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Power Play (Nashville Assassins Next Generation #2)
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Posey Adler is coming home. After a devastating journey for what she mistakenly thought was true love, she is saying to hell with men and love forever. As the Nashville Assassins’s new assistant coach for special teams, Posey is ready to focus on her job and have the attention on her for a change. She’s been haunted by her place in her sister’s shadow, but this is her chance to shine and force her family to take notice. But in order to make a name for herself, she’s going to have to go toe-to-toe with her team’s leading power play scorer.
Boon Hoenes lives for special teams. The power play is his favorite thing about the game. He loves having that advantage over his opponent. And most of the time, it’s his quick thinking that sends the puck to the back of the goal when he’s on the ice. Off the ice, however, no amount of quick thinking prepared his heart for being dumped by his college sweetheart. Boon has sworn off women, but when Posey Adler comes onto his ice—and kicks him off his beloved power play—he decides she’s one woman he doesn’t want to swear off.
They’ve both been hurt, but instead of going in for the penalty kill, Boon is ready to convince Posey their hearts are the secret to how they’ll win.
How they’ll score the ultimate goal.
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Ally: So, the shitith has hitith the fanith.
Shelli: Um, Dad is freaking out. You’re not seriously moving to Colorado, right? Just a visit to get your head out of your ass?
Mom: Posey, I swear on everything holy, you best call me. I don’t care if you are twenty-one, I will skin your ass!
Evan: I feel you might want to abort that mission before Dad comes.
Quinn: Just FYI, Mom and Dad are PISSED. Don’t answer your phone.
Owen: Are you seriously chasing after this dude? You know he’s been screwing Stella, right? Like super banging. All the time. All over the place. Surprised she isn’t knocked up.
Owen: Okay, maybe not super banging, but I don’t think going after him is a good idea. He isn’t that good of a player either. At least go for someone who is good at hockey. You don’t want to be better than them.
Quinn: Whatever you decide, I stand by you and I love you. But I don’t think this is a good idea. Also, don’t call Dad.
Dad: Call. Me. Now.
Dad: If the periods don’t say I mean business, I mean business. Call me, Posey. Now.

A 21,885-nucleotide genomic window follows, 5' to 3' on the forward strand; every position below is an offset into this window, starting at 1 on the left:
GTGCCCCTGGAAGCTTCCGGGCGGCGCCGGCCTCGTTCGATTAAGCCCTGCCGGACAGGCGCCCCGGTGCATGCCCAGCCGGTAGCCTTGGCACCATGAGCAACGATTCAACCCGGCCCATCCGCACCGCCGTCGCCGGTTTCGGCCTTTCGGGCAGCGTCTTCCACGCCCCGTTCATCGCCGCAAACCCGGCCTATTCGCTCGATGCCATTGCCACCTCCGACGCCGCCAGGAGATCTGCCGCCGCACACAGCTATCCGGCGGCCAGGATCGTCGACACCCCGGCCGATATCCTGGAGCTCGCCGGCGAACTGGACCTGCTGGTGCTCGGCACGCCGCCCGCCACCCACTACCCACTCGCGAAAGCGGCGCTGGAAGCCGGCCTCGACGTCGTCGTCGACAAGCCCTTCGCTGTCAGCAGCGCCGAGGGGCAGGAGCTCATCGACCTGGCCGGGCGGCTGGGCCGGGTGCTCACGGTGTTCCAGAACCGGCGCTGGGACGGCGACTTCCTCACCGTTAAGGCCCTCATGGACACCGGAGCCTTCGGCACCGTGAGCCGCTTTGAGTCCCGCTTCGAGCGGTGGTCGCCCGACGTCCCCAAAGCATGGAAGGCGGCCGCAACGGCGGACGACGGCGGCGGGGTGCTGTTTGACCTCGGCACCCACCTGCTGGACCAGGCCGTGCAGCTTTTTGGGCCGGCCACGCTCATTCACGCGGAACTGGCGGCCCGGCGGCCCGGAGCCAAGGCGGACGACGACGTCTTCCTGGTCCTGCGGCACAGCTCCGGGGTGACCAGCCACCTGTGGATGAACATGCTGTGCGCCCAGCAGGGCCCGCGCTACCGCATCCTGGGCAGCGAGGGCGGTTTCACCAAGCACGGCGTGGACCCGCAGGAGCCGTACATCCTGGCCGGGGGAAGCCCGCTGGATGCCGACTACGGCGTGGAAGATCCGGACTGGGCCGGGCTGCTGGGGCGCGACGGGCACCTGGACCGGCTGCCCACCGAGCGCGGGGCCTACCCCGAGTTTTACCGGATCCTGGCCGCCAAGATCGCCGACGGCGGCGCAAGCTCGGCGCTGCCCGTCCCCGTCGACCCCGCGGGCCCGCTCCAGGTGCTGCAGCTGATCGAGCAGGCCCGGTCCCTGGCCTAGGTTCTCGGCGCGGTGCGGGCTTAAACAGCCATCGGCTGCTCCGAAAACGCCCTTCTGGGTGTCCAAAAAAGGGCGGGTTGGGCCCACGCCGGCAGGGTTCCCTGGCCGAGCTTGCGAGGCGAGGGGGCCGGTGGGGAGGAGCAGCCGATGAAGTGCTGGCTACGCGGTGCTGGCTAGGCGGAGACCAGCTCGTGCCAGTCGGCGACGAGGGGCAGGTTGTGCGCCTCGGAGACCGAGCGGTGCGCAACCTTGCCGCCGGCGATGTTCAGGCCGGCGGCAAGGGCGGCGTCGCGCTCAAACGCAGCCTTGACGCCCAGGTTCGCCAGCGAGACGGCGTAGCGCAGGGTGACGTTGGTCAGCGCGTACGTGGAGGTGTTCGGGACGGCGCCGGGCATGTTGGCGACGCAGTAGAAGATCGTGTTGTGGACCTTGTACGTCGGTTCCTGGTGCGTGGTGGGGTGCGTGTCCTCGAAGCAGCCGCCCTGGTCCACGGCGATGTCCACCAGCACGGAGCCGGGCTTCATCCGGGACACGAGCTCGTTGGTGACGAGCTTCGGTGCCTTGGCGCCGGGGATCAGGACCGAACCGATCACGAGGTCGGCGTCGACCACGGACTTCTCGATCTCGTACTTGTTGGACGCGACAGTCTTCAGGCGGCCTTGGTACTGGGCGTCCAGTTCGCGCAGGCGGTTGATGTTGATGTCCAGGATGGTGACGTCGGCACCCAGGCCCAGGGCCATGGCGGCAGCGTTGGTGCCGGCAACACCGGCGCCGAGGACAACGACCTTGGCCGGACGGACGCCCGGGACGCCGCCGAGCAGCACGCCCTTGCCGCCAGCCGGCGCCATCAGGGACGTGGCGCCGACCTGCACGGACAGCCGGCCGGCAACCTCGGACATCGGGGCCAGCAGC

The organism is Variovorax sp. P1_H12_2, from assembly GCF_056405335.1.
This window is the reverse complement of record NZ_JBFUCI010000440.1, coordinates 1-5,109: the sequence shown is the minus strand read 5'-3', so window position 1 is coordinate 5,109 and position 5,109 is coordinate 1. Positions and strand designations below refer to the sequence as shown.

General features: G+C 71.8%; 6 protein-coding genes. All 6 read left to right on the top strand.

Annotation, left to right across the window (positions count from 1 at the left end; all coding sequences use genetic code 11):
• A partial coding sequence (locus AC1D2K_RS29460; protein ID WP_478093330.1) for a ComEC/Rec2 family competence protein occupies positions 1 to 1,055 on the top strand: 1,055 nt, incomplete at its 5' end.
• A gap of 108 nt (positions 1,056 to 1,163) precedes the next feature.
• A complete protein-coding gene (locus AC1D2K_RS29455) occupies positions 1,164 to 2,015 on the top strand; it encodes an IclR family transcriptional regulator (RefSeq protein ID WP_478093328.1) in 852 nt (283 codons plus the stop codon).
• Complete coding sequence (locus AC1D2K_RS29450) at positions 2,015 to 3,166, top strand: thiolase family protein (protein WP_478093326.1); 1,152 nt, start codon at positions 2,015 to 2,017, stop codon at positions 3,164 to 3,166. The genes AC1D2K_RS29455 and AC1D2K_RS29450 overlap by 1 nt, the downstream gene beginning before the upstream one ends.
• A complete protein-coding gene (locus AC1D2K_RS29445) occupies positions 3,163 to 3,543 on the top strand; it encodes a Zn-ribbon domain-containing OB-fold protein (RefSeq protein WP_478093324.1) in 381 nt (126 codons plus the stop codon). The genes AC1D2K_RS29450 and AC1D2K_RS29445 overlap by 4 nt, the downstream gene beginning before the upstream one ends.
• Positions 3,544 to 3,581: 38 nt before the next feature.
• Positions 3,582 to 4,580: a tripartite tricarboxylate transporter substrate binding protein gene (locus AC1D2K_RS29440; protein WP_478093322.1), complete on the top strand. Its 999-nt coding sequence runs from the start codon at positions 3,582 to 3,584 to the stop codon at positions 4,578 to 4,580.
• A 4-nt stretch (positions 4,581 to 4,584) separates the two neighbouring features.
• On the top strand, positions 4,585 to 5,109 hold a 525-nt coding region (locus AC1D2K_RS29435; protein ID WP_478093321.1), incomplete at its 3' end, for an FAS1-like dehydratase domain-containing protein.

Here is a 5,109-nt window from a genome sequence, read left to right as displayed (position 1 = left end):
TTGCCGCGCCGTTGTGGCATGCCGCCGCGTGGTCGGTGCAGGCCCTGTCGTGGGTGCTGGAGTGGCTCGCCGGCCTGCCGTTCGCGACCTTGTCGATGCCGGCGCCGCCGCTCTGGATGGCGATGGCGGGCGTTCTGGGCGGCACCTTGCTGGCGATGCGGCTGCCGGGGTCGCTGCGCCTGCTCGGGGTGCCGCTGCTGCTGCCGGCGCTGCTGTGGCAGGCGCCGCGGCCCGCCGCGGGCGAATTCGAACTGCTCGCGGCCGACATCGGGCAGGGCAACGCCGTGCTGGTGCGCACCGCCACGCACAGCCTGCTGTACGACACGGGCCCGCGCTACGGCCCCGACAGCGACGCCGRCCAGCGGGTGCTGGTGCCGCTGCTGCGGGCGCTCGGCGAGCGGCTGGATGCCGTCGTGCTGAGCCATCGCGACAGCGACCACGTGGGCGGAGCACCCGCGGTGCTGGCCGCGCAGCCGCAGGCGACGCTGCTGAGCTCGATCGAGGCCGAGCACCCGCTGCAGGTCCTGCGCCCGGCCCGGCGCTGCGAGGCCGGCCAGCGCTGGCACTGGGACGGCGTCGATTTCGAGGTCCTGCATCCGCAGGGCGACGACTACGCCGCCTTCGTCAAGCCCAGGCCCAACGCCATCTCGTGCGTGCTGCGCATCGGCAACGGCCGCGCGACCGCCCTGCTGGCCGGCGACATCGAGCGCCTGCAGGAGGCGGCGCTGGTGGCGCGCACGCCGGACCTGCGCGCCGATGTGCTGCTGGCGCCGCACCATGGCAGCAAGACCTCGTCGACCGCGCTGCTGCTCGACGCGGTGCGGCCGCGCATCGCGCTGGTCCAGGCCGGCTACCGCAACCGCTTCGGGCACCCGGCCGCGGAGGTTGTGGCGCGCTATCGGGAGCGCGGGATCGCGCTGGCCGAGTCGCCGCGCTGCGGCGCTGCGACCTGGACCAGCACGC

Shelli: Posey, come on. You need to call me. Let’s discuss this before you embarrass yourself.
Uncle Jakob: I didn’t tell your parents. I did tell Harper, though, and she told your mom, so this may be my fault.
Evan: Just throwing this out there… Might want to shut your phone off.
I swallow hard as I power off my phone. As soon as I turned it on after the plane landed, I was bombarded with texts and voice mails. I assume word got out that I left. I should have known my uncle would rat me out. Maybe it’s because he’s not biologically related to me. I bet that’s it. While my cousin, my siblings, and my parents all think this trip is a bad idea, I know it’s not. I have to try. I can’t let him go without him knowing how I feel and knowing how he feels for me.
Maxim. Maxim Turgenev.
The love of my life.
I want to say I fell in love with Maxim the first day I met him, but I know that’s not true. Though, some would fall for him just for his looks. He is gorgeous. He has this boyish air to him, a friendly smile that is very misleading. You’d think he was sweet and kind—and he is…off the ice—but on the ice, he is ruthless. I love that. I love how he plays with no holds barred. When he is on the ice, he makes sure he’s making a play. It’s fun to watch. He also has these unstoppable brown eyes that sometimes look black. His hair is a dirty-blond that he keeps long on top so it falls into his eyes. His lips are thin and his jaw angular and strong. He is tall and very trim. He should be faster on the ice, and he’s working on that. Though, none of that matters when he holds me. In his arms, everything seems right in the world, and he has held me a lot this past year.
The first time he did it was when I helped him complete a full sentence.
I am a hockey player.
So trivial, so silly, but he hugged me like he’d won the lottery, and he didn’t let go. I remember thinking, This gorgeous man is holding me in his arms. I think I might die. But it wasn’t his looks that made it hard to breathe. No, it was his lack of English. I love me a good accent, and Maxim has one. When he moved in, I took on the role of teaching him how to speak and write English. We spent countless hours together, not only at the kitchen counter but also on the ice. We watched Netflix, we laughed, and then I fell. I don’t even know how it happened, but I won’t ever forget the day.
We were on the ice, just goofing around, and he sent the puck to me, which I one timed into the net with ease. I gave him a sneaky grin as I looked over at him, and he was just staring at me. By that time, we had been sharing a room, even though my parents never knew. We never had sex, but we were sleeping together. He was from a home where he slept with his six brothers, so he was lonely, and he didn’t have to ask twice. I was willing to get caught just to lie beside him.
With a shy grin, he looked down at the ice, moving the tip of his stick around. “I think you’re very talented.”
A smile broke on my face. “Thank you. But so are you.”
He scoffed. “I think you are better.”
I am. But I don’t have the passion for the ice. I don’t want to be on the ice making plays; I want to be making them from behind the bench. To be honest, skates hurt my feet, and that’s why I don’t like playing. My dad reminds me daily that I’m a wuss.